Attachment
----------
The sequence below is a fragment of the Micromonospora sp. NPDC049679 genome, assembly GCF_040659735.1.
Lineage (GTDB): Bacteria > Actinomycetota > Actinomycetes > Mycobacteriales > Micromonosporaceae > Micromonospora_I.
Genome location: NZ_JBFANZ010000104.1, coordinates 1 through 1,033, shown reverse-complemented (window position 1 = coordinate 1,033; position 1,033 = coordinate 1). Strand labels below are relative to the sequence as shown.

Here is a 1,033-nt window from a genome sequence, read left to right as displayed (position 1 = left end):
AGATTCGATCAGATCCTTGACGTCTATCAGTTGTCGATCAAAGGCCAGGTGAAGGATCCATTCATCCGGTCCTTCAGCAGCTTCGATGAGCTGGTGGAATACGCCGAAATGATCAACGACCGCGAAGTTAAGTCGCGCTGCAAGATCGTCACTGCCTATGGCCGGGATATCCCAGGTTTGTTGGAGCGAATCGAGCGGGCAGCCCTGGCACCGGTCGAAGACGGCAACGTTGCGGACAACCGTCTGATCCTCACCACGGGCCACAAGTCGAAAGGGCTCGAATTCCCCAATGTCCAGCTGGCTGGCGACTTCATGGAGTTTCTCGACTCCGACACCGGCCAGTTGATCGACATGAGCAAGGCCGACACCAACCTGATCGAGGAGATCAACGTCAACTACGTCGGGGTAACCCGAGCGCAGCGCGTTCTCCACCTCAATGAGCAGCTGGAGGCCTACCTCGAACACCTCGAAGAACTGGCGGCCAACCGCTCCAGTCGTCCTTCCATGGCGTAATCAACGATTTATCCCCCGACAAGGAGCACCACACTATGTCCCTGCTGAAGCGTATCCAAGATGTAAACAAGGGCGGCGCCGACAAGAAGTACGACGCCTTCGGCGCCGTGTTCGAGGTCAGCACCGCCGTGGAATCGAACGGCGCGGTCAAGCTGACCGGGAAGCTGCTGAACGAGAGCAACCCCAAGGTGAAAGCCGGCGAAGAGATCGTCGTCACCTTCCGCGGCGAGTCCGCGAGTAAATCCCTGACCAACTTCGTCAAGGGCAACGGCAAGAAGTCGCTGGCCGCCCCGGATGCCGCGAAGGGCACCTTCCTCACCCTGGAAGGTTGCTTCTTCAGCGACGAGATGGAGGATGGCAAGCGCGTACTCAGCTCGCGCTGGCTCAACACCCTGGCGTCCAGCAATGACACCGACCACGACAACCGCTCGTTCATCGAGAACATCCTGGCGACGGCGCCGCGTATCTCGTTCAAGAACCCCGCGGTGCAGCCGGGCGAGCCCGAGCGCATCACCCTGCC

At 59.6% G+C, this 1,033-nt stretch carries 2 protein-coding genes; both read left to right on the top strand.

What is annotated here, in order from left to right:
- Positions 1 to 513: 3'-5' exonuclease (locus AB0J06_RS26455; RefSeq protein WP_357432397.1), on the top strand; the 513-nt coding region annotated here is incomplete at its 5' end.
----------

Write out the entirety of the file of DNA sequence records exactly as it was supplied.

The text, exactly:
The sequence below is a fragment of the Micromonospora sp. NPDC049679 genome, assembly GCF_040659735.1.
Lineage (GTDB): Bacteria > Actinomycetota > Actinomycetes > Mycobacteriales > Micromonosporaceae > Micromonospora_I.
Genome location: NZ_JBFANZ010000104.1, coordinates 1 through 1,033, shown reverse-complemented (window position 1 = coordinate 1,033; position 1,033 = coordinate 1). Strand labels below are relative to the sequence as shown.

Here is a 1,033-nt window from a genome sequence, read left to right as displayed (position 1 = left end):
AGATTCGATCAGATCCTTGACGTCTATCAGTTGTCGATCAAAGGCCAGGTGAAGGATCCATTCATCCGGTCCTTCAGCAGCTTCGATGAGCTGGTGGAATACGCCGAAATGATCAACGACCGCGAAGTTAAGTCGCGCTGCAAGATCGTCACTGCCTATGGCCGGGATATCCCAGGTTTGTTGGAGCGAATCGAGCGGGCAGCCCTGGCACCGGTCGAAGACGGCAACGTTGCGGACAACCGTCTGATCCTCACCACGGGCCACAAGTCGAAAGGGCTCGAATTCCCCAATGTCCAGCTGGCTGGCGACTTCATGGAGTTTCTCGACTCCGACACCGGCCAGTTGATCGACATGAGCAAGGCCGACACCAACCTGATCGAGGAGATCAACGTCAACTACGTCGGGGTAACCCGAGCGCAGCGCGTTCTCCACCTCAATGAGCAGCTGGAGGCCTACCTCGAACACCTCGAAGAACTGGCGGCCAACCGCTCCAGTCGTCCTTCCATGGCGTAATCAACGATTTATCCCCCGACAAGGAGCACCACACTATGTCCCTGCTGAAGCGTATCCAAGATGTAAACAAGGGCGGCGCCGACAAGAAGTACGACGCCTTCGGCGCCGTGTTCGAGGTCAGCACCGCCGTGGAATCGAACGGCGCGGTCAAGCTGACCGGGAAGCTGCTGAACGAGAGCAACCCCAAGGTGAAAGCCGGCGAAGAGATCGTCGTCACCTTCCGCGGCGAGTCCGCGAGTAAATCCCTGACCAACTTCGTCAAGGGCAACGGCAAGAAGTCGCTGGCCGCCCCGGATGCCGCGAAGGGCACCTTCCTCACCCTGGAAGGTTGCTTCTTCAGCGACGAGATGGAGGATGGCAAGCGCGTACTCAGCTCGCGCTGGCTCAACACCCTGGCGTCCAGCAATGACACCGACCACGACAACCGCTCGTTCATCGAGAACATCCTGGCGACGGCGCCGCGTATCTCGTTCAAGAACCCCGCGGTGCAGCCGGGCGAGCCCGAGCGCATCACCCTGCC

At 59.6% G+C, this 1,033-nt stretch carries 2 protein-coding genes; both read left to right on the top strand.

What is annotated here, in order from left to right:
- Positions 1 to 513: 3'-5' exonuclease (locus AB0J06_RS26455; RefSeq protein WP_357432397.1), on the top strand; the 513-nt coding region annotated here is incomplete at its 5' end.